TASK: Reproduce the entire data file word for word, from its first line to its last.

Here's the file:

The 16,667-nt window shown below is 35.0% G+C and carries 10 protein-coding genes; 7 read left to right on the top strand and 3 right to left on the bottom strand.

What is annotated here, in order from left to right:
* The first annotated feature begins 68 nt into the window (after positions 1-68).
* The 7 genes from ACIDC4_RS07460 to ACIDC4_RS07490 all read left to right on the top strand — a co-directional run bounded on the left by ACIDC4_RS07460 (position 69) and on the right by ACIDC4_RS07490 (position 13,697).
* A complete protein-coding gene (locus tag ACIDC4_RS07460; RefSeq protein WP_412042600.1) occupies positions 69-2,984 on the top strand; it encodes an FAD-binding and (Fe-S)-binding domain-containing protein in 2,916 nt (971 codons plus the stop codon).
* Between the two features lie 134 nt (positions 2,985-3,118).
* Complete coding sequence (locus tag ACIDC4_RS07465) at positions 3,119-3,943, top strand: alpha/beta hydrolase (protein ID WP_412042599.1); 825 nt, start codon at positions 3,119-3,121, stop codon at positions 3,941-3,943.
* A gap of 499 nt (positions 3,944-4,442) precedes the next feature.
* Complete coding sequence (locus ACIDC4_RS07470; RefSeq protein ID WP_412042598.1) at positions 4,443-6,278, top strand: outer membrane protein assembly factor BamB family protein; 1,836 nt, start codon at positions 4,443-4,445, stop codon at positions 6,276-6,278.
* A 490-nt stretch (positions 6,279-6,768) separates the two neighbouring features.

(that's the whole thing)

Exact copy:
The 16,667-nt window shown below is 35.0% G+C and carries 10 protein-coding genes; 7 read left to right on the top strand and 3 right to left on the bottom strand.

What is annotated here, in order from left to right:
* The first annotated feature begins 68 nt into the window (after positions 1-68).
* The 7 genes from ACIDC4_RS07460 to ACIDC4_RS07490 all read left to right on the top strand — a co-directional run bounded on the left by ACIDC4_RS07460 (position 69) and on the right by ACIDC4_RS07490 (position 13,697).
* A complete protein-coding gene (locus tag ACIDC4_RS07460; RefSeq protein WP_412042600.1) occupies positions 69-2,984 on the top strand; it encodes an FAD-binding and (Fe-S)-binding domain-containing protein in 2,916 nt (971 codons plus the stop codon).
* Between the two features lie 134 nt (positions 2,985-3,118).
* Complete coding sequence (locus tag ACIDC4_RS07465) at positions 3,119-3,943, top strand: alpha/beta hydrolase (protein ID WP_412042599.1); 825 nt, start codon at positions 3,119-3,121, stop codon at positions 3,941-3,943.
* A gap of 499 nt (positions 3,944-4,442) precedes the next feature.
* Complete coding sequence (locus ACIDC4_RS07470; RefSeq protein ID WP_412042598.1) at positions 4,443-6,278, top strand: outer membrane protein assembly factor BamB family protein; 1,836 nt, start codon at positions 4,443-4,445, stop codon at positions 6,276-6,278.
* A 490-nt stretch (positions 6,279-6,768) separates the two neighbouring features.